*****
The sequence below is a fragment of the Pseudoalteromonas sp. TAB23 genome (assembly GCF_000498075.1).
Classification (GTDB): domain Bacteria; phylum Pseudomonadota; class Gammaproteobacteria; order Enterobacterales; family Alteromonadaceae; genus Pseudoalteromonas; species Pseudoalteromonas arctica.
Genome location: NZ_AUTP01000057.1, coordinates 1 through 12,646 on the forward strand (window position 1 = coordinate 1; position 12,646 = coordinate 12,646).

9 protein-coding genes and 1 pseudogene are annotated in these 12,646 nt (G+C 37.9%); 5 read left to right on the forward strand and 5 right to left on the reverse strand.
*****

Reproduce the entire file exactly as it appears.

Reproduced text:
The sequence below is a fragment of the Pseudoalteromonas sp. TAB23 genome (assembly GCF_000498075.1).
Classification (GTDB): domain Bacteria; phylum Pseudomonadota; class Gammaproteobacteria; order Enterobacterales; family Alteromonadaceae; genus Pseudoalteromonas; species Pseudoalteromonas arctica.
Genome location: NZ_AUTP01000057.1, coordinates 1 through 12,646 on the forward strand (window position 1 = coordinate 1; position 12,646 = coordinate 12,646).

9 protein-coding genes and 1 pseudogene are annotated in these 12,646 nt (G+C 37.9%); 5 read left to right on the forward strand and 5 right to left on the reverse strand.